I’ve been living in Stockholm for over a year now. I guess at this point I should be able to navigate myself through the city without heavily relying on Google Maps, but the process of becoming a true Stockholm-er continues. In the past year I’ve gone through three apartments, three jobs and severe colds that felt nearly fatal. To all my fellow Californian’s, your North Face jacket and outdated Uggs boots are not welcome here. If you plan to come to Sweden anytime other than summer, get ready to invest in some proper winter wear.
Like most cities, Stockholm thrives on diversity. To help you break this down I’ve done the favor of categorizing personas in Stockholm as honorary HBIC, Caty Herron would. You’ve got your fellow international folks, preteens who look nearly 30 years old, guys who embody the look of all three members of Swedish House Mafia, elders who are way too overly patriotic, locals who refuse to speak anything other than Swedish, and locals who will think your cool af if you’re lucky enough to grow up somewhat near Los Angeles, New York City or Miami.
One major differentiator of Stockholm is their long list of unspoken social laws. A few of those laws are: don’t smile at strangers because it’s creepy af and apparently very unusual. If you’re lost, use your modern technology and do not interact with your fellow commuters. Be quiet and mindful in public restaurants, and don’t get too fucked in the nightclubs. Thank you G-Eazy for reminding all of us how strict the security at a Swedish nightclub can be. These unspoken laws are a little more loose depending on where you choose to spend your time. To help you find your comfort zone within the city, I’ve created a short guide that will match you to a bar compatible enough with your interests. Sidetone, shouldn’t there be an app for this?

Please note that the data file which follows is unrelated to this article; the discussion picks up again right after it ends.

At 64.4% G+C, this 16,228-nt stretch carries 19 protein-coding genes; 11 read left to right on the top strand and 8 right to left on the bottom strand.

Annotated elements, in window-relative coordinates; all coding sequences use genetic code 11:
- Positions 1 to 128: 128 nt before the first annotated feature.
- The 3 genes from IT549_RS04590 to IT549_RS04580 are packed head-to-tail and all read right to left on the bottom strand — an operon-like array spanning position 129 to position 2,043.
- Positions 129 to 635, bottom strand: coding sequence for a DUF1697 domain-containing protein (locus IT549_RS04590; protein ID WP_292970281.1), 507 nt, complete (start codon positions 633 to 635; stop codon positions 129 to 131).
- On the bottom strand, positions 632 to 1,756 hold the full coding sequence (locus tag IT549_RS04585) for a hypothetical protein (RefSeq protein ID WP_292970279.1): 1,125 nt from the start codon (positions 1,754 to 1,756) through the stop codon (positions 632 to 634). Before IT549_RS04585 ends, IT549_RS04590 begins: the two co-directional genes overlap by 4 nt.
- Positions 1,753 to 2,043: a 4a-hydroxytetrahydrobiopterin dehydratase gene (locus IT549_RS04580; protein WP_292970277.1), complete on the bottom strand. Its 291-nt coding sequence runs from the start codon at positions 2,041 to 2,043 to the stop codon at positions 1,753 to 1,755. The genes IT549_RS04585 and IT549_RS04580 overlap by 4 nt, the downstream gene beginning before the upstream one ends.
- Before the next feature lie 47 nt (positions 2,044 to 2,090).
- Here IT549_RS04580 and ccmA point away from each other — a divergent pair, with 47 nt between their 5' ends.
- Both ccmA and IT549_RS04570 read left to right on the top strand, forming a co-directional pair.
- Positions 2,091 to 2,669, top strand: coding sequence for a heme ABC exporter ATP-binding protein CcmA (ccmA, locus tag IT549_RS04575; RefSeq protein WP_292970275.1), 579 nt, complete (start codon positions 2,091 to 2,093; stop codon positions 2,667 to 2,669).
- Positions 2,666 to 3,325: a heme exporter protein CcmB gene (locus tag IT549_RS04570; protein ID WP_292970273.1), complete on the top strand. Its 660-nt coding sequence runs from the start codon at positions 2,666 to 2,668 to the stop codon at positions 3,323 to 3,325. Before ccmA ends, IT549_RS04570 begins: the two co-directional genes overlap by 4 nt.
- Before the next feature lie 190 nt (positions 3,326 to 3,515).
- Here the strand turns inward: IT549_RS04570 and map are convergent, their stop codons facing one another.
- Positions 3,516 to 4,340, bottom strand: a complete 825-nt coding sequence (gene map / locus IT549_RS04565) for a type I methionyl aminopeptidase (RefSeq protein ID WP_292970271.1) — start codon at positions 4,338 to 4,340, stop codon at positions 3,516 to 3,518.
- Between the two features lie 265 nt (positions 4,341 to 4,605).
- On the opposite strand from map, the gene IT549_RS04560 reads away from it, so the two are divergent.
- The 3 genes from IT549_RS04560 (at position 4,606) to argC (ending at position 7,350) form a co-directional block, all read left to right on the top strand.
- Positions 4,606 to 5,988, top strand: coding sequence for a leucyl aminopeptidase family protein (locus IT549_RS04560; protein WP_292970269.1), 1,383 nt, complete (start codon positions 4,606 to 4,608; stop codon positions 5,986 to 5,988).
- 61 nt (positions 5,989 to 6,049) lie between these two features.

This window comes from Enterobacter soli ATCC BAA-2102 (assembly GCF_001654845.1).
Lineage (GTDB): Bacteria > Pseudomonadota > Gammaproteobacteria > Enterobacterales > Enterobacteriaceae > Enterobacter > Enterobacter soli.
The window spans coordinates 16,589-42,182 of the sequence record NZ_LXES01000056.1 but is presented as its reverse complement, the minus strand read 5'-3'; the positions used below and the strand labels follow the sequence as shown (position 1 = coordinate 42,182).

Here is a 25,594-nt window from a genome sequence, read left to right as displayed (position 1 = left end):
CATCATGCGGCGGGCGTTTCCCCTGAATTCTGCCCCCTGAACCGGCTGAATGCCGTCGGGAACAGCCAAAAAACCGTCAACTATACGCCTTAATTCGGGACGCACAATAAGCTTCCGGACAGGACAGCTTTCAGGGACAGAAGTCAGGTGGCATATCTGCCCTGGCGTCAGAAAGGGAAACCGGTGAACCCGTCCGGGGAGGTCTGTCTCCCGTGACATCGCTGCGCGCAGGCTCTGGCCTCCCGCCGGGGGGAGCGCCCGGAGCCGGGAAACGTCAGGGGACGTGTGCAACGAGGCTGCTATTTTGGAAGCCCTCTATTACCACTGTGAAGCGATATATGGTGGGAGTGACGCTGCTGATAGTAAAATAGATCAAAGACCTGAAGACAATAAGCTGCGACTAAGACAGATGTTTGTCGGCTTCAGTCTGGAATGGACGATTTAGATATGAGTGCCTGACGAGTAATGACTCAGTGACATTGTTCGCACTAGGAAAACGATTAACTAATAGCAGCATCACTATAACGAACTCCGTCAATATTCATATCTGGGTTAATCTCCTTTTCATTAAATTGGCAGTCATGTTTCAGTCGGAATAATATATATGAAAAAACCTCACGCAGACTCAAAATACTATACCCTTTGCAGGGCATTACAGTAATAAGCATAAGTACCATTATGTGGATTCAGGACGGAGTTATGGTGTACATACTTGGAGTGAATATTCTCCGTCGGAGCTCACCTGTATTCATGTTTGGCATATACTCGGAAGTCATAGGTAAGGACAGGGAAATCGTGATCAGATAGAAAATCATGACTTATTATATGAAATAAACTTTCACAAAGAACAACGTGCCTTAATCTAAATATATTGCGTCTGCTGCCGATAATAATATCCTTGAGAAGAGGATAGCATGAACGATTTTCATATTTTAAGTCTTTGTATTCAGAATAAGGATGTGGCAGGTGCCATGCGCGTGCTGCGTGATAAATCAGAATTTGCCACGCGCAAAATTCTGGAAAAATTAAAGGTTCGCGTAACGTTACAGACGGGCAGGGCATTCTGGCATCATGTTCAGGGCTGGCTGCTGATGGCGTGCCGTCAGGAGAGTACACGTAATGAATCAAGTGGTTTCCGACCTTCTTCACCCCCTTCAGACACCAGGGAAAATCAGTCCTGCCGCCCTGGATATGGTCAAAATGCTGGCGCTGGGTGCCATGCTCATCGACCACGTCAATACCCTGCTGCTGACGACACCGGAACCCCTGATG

I know I can’t technically call you a druggie, but if you’re liberal af and strive to go to Burning Man, this is your place. Slakthuset is a pretty grungy club that has multiple rooms to fit specific moods. One room could be bumping hardcore Dubstep, while another room is playing honorary throwbacks. Slakthuset has also hosted some amazing DJ’s like Gorgon City. To answer your question: Yes, Gorgon City is relevant in Sweden. Unlike most clubs in Stockholm, Slakthuset is also open until about 4 or 5 a.m., so it’s a safe haven for anyone whose hitting their comedown but still wants to be out.
2. Spy Bar
Spy Bar is where you’ll find any fame-hungry, Instagram follower-seeking, Kardashian fan millennial. The music is subpar, the drinks are widely overpriced, and the ambiance is not nearly as lively. However, if your a fan of Robyn, Zlatan or Zara Larsson, this is the one place you might be lucky enough to spot them. I’d recommend this spot to you if your looking for the Scandinavian equivalent of 1Oak, Warwick or Bootsy Bellows, but do keep in mind that Swedes do what they can to keep it classy. So don’t expect too much ratchetivity.
Nivå22 could be used in a scene of Criminal Minds. It’s sketchy af but with the sketchiness comes affordable drinks. If you’re looking to buy cheap beers, or get wasted off the 20 dollars left from your monthly financial aid, look no further, Nivå22 welcomes you.
4. Secret Garden
For all my LGBTQ readers, out there, this place is for you. Secret Garden is actually one of the most fun bars in Stockholm. They have fabulous Drag Queens making special appearances, amazing music, good drinks and literally the best french fries I’ve ever had in Sweden. The bar is located in a beautiful area overlooking the water in Gamla Stan, aka Old Town. Hanging out in Secret Garden will truly make you question your sexuality, not only is it more fun than any bar you’ve gone to so far, you’ll also be saddened by fabulous free-spirited people who will unapologetically be having fun.